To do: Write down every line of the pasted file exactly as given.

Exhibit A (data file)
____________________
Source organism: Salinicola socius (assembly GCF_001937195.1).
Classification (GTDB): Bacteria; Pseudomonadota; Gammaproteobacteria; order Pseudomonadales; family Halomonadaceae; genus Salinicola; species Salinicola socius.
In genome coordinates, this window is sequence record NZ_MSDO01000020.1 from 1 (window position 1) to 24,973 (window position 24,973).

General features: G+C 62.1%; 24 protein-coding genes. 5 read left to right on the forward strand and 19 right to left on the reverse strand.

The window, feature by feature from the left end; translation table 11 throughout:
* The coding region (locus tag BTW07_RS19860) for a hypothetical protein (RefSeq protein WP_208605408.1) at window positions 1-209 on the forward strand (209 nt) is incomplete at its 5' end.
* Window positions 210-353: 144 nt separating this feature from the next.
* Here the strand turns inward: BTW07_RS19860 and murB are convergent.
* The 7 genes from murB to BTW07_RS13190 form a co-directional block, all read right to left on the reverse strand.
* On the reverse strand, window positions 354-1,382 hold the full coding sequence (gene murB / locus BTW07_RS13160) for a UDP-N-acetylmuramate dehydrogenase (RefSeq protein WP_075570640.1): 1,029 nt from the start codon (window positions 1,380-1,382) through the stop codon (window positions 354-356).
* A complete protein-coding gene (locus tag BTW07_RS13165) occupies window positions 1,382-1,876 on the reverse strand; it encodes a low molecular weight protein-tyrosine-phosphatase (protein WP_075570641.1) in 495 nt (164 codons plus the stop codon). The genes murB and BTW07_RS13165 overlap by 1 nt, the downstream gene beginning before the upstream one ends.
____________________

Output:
Source organism: Salinicola socius (assembly GCF_001937195.1).
Classification (GTDB): Bacteria; Pseudomonadota; Gammaproteobacteria; order Pseudomonadales; family Halomonadaceae; genus Salinicola; species Salinicola socius.
In genome coordinates, this window is sequence record NZ_MSDO01000020.1 from 1 (window position 1) to 24,973 (window position 24,973).

General features: G+C 62.1%; 24 protein-coding genes. 5 read left to right on the forward strand and 19 right to left on the reverse strand.

The window, feature by feature from the left end; translation table 11 throughout:
* The coding region (locus tag BTW07_RS19860) for a hypothetical protein (RefSeq protein WP_208605408.1) at window positions 1-209 on the forward strand (209 nt) is incomplete at its 5' end.
* Window positions 210-353: 144 nt separating this feature from the next.
* Here the strand turns inward: BTW07_RS19860 and murB are convergent.
* The 7 genes from murB to BTW07_RS13190 form a co-directional block, all read right to left on the reverse strand.
* On the reverse strand, window positions 354-1,382 hold the full coding sequence (gene murB / locus BTW07_RS13160) for a UDP-N-acetylmuramate dehydrogenase (RefSeq protein WP_075570640.1): 1,029 nt from the start codon (window positions 1,380-1,382) through the stop codon (window positions 354-356).
* A complete protein-coding gene (locus tag BTW07_RS13165) occupies window positions 1,382-1,876 on the reverse strand; it encodes a low molecular weight protein-tyrosine-phosphatase (protein WP_075570641.1) in 495 nt (164 codons plus the stop codon). The genes murB and BTW07_RS13165 overlap by 1 nt, the downstream gene beginning before the upstream one ends.